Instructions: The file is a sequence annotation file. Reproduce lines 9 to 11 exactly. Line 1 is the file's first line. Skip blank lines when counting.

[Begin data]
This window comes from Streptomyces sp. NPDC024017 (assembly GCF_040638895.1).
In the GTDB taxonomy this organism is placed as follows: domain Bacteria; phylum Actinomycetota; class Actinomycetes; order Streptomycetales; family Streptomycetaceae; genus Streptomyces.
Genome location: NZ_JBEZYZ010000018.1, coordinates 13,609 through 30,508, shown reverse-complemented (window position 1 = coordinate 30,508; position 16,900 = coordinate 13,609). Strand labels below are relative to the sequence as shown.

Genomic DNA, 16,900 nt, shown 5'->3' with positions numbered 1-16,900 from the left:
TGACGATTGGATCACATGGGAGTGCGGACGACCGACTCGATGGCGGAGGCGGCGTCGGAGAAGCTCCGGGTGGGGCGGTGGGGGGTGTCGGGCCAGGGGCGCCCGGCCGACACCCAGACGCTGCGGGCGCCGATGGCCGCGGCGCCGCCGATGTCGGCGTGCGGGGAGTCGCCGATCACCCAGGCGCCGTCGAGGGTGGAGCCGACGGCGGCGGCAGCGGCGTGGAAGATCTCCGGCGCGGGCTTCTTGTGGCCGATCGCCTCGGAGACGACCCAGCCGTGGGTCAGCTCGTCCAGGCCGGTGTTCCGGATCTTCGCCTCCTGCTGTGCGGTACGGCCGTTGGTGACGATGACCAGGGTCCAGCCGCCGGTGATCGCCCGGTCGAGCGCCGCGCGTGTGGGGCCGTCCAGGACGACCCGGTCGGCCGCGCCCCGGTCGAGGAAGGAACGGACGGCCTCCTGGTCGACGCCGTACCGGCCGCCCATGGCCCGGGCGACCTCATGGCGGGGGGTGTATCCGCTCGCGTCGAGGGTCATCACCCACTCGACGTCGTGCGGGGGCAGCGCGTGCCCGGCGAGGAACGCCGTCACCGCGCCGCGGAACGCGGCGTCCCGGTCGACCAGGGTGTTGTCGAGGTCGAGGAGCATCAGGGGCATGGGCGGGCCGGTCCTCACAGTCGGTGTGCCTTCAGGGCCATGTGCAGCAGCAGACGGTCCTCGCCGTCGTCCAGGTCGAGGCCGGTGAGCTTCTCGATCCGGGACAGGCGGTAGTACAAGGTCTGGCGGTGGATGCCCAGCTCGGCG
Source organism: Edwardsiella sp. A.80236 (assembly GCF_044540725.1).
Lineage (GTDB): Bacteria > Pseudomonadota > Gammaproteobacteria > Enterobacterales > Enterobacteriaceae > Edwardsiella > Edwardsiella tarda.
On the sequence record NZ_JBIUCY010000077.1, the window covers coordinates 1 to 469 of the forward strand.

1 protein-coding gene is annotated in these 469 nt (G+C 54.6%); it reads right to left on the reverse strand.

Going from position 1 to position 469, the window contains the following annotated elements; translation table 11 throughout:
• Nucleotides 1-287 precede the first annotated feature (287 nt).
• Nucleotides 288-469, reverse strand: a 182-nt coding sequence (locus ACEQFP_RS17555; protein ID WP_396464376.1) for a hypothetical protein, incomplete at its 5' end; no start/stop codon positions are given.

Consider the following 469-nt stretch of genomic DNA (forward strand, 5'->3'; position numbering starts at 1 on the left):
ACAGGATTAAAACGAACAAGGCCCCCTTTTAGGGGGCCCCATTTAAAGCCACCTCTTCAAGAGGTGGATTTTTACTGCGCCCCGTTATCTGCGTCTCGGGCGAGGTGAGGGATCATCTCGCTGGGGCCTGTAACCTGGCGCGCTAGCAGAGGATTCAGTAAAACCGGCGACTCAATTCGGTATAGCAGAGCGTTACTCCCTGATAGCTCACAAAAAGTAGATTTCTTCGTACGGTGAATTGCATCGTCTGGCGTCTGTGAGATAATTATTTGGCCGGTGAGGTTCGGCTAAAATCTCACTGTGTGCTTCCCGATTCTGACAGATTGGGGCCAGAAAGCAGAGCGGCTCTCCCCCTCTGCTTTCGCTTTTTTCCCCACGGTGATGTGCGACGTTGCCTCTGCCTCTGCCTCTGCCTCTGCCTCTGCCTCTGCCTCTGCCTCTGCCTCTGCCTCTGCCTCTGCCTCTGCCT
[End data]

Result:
1 protein-coding gene is annotated in these 469 nt (G+C 54.6%); it reads right to left on the reverse strand.

Going from position 1 to position 469, the window contains the following annotated elements; translation table 11 throughout:
• Nucleotides 1-287 precede the first annotated feature (287 nt).